A bird flu outbreak has killed thousands of wild cranes on a reserve in northern Israel, an unusually high toll for the seasonal flu, the parks authority said Sunday.
Israeli officials say the bird flu outbreak is the deadliest wildlife disaster in the country's history, with at least 5,200 cranes of the half-million which travel through Israel on their way to Africa laying dead in the Hula Valley.
A spokesperson for the Jewish National Fund's Hula Lake park said workers were removing the carcasses as quickly as possible, fearing they could infect other wildlife, including vultures that feast on dead animals.
In addition to the 5,200 dead, another 10,000 are believed to be infected, according to Ohad Hatsofe, a specialist at the Israel Nature and Parks Authority.
Environmental Protection Minister Tamar Zandberg tweeted the crisis was "the most serious damage to wildlife in the history of the country".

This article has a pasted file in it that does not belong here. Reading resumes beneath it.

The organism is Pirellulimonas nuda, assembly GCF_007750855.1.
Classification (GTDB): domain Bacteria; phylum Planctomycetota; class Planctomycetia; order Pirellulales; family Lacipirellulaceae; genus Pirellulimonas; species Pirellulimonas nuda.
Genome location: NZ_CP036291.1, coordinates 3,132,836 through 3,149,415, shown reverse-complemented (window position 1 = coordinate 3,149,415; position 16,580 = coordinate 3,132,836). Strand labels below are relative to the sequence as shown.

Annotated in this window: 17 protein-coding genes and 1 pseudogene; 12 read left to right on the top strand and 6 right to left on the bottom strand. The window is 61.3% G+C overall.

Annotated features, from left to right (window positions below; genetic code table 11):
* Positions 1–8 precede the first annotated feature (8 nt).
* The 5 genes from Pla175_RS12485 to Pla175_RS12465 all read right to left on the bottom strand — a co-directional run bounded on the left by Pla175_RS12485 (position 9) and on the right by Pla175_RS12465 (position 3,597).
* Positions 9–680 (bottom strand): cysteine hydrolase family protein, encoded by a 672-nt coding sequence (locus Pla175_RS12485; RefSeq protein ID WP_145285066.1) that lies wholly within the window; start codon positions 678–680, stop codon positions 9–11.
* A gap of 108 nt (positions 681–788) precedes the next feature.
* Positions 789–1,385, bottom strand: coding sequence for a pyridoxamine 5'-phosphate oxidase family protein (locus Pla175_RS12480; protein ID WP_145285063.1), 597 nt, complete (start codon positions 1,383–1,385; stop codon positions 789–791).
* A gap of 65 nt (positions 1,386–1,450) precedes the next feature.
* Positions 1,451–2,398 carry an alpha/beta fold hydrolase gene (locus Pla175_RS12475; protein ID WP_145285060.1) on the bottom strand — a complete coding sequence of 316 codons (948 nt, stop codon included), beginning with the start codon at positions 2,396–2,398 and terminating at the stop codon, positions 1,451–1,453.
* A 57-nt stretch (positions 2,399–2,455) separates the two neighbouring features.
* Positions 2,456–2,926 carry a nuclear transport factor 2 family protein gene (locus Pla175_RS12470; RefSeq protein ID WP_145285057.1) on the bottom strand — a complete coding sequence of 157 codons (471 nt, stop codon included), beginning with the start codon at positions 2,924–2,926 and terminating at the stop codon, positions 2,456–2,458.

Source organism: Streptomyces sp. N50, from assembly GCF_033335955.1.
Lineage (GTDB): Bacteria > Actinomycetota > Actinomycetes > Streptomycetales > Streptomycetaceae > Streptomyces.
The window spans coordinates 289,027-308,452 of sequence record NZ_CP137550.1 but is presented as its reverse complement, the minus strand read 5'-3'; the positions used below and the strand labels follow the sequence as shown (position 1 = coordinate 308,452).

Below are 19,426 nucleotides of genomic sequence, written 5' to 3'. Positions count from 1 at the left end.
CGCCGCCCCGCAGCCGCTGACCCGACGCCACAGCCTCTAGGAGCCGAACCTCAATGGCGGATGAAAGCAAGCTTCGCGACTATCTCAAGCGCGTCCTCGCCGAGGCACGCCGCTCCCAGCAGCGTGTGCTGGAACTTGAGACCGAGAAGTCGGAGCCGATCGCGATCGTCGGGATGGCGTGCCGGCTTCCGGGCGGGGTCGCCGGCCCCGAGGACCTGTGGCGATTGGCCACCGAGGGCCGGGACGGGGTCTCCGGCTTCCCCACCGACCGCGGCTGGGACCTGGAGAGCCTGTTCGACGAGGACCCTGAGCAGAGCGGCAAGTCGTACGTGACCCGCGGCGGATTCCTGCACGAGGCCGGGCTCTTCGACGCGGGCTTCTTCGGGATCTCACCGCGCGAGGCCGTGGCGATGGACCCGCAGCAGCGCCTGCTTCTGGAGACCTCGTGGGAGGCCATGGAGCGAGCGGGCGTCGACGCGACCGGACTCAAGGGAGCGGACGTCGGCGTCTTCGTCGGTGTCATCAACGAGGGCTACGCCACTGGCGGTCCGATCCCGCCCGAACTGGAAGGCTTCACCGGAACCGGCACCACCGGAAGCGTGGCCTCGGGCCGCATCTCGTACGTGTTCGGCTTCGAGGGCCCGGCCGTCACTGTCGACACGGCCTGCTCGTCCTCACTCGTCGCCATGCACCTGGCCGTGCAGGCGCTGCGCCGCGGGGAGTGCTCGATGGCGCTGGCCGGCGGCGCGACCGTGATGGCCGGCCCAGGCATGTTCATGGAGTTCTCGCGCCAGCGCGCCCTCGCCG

An Agriculture Ministry spokesperson announced that half a million chickens in the area were to be slaughtered to prevent the disease from spreading.
About 500,000 cranes pass through Israel each year on the way to Africa, most stopping in the Hula Valley, an important point on their migratory path.
"This year's outbreak is much larger than previous years," said Uri Naveh, a senior scientist at the authority. He described the number of dead cranes as "exceptional".
An estimated 30,000 cranes are believed to have remained in the area for the winter.
"The avian flu ravaging the population, H5N1, has been detected in some chicken populations in northern Israel," Israel's Agriculture Ministry spokesperson added.
The ministry has suspended egg sales from affected farms.
"It is rare for H5N1 to spread among humans, but there have been past outbreaks," he went on.
According to the World Health Organization, H5N1 has killed more than 450 people -- mainly in Indonesia, Egypt, and Vietnam -- since 2003.